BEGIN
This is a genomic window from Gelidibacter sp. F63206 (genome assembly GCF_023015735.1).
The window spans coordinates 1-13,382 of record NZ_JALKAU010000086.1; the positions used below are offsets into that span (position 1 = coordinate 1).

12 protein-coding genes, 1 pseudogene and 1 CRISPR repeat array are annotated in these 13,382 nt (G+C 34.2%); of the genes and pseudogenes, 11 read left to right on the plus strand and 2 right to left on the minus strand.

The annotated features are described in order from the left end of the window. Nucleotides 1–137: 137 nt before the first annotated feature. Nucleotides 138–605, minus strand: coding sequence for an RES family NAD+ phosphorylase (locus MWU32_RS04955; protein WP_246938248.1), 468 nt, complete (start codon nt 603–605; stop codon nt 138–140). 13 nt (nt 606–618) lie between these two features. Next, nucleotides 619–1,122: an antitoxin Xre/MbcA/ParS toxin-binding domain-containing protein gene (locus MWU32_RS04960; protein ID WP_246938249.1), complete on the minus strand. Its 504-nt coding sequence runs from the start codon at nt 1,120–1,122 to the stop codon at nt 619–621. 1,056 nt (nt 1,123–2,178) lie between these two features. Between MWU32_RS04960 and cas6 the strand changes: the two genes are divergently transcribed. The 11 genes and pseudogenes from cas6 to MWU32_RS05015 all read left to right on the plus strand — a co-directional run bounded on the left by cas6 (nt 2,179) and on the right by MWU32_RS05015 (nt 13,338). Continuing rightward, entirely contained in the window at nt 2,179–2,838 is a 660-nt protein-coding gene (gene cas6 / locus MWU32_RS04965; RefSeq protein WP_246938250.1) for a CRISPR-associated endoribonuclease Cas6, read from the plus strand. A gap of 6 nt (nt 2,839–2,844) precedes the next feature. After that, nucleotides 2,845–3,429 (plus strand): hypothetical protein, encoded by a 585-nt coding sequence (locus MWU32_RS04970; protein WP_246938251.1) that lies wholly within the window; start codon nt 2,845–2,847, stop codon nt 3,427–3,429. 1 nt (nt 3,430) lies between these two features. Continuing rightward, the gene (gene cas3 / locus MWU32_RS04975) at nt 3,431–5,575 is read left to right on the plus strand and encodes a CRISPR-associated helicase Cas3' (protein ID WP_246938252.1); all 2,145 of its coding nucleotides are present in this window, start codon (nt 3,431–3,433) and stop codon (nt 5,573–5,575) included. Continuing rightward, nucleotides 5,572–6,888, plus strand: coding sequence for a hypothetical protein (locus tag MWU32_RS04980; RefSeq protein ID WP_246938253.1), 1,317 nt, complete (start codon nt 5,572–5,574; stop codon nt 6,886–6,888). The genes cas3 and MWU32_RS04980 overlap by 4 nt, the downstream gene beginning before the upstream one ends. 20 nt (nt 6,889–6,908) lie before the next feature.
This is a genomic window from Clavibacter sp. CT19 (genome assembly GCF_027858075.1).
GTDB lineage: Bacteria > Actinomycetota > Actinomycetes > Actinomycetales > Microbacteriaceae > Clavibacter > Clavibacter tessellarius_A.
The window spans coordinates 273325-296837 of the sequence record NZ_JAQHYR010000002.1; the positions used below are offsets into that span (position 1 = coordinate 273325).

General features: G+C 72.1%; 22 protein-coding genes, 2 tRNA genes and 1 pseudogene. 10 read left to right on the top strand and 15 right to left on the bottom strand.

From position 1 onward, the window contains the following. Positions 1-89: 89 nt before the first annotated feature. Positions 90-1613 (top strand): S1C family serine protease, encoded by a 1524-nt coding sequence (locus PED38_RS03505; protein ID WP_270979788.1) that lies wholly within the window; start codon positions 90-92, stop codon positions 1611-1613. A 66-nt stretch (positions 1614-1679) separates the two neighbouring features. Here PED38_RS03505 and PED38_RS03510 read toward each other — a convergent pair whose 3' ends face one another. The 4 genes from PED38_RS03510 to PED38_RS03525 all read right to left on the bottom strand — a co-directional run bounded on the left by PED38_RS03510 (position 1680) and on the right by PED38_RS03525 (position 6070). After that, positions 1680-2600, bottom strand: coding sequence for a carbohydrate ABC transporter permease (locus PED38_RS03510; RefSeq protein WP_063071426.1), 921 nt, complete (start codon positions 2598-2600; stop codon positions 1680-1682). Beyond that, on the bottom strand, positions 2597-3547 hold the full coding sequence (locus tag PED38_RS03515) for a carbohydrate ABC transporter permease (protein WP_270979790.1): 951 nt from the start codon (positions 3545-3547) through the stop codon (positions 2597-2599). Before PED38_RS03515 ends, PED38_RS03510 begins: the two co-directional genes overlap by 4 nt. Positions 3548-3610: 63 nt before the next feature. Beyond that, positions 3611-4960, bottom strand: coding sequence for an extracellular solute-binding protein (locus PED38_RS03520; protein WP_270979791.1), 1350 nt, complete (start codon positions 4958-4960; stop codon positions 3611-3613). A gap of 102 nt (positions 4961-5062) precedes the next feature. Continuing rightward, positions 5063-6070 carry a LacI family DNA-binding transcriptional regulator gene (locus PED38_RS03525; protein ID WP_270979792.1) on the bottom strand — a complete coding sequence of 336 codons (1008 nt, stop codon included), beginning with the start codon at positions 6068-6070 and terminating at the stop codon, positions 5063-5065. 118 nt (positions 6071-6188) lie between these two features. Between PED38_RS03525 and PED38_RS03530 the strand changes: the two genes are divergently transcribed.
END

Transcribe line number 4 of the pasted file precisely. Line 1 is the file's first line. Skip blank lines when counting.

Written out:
The annotated features are described in order from the left end of the window. Nucleotides 1–137: 137 nt before the first annotated feature. Nucleotides 138–605, minus strand: coding sequence for an RES family NAD+ phosphorylase (locus MWU32_RS04955; protein WP_246938248.1), 468 nt, complete (start codon nt 603–605; stop codon nt 138–140). 13 nt (nt 606–618) lie between these two features. Next, nucleotides 619–1,122: an antitoxin Xre/MbcA/ParS toxin-binding domain-containing protein gene (locus MWU32_RS04960; protein ID WP_246938249.1), complete on the minus strand. Its 504-nt coding sequence runs from the start codon at nt 1,120–1,122 to the stop codon at nt 619–621. 1,056 nt (nt 1,123–2,178) lie between these two features. Between MWU32_RS04960 and cas6 the strand changes: the two genes are divergently transcribed. The 11 genes and pseudogenes from cas6 to MWU32_RS05015 all read left to right on the plus strand — a co-directional run bounded on the left by cas6 (nt 2,179) and on the right by MWU32_RS05015 (nt 13,338). Continuing rightward, entirely contained in the window at nt 2,179–2,838 is a 660-nt protein-coding gene (gene cas6 / locus MWU32_RS04965; RefSeq protein WP_246938250.1) for a CRISPR-associated endoribonuclease Cas6, read from the plus strand. A gap of 6 nt (nt 2,839–2,844) precedes the next feature. After that, nucleotides 2,845–3,429 (plus strand): hypothetical protein, encoded by a 585-nt coding sequence (locus MWU32_RS04970; protein WP_246938251.1) that lies wholly within the window; start codon nt 2,845–2,847, stop codon nt 3,427–3,429. 1 nt (nt 3,430) lies between these two features. Continuing rightward, the gene (gene cas3 / locus MWU32_RS04975) at nt 3,431–5,575 is read left to right on the plus strand and encodes a CRISPR-associated helicase Cas3' (protein ID WP_246938252.1); all 2,145 of its coding nucleotides are present in this window, start codon (nt 3,431–3,433) and stop codon (nt 5,573–5,575) included. Continuing rightward, nucleotides 5,572–6,888, plus strand: coding sequence for a hypothetical protein (locus tag MWU32_RS04980; RefSeq protein ID WP_246938253.1), 1,317 nt, complete (start codon nt 5,572–5,574; stop codon nt 6,886–6,888). The genes cas3 and MWU32_RS04980 overlap by 4 nt, the downstream gene beginning before the upstream one ends. 20 nt (nt 6,889–6,908) lie before the next feature.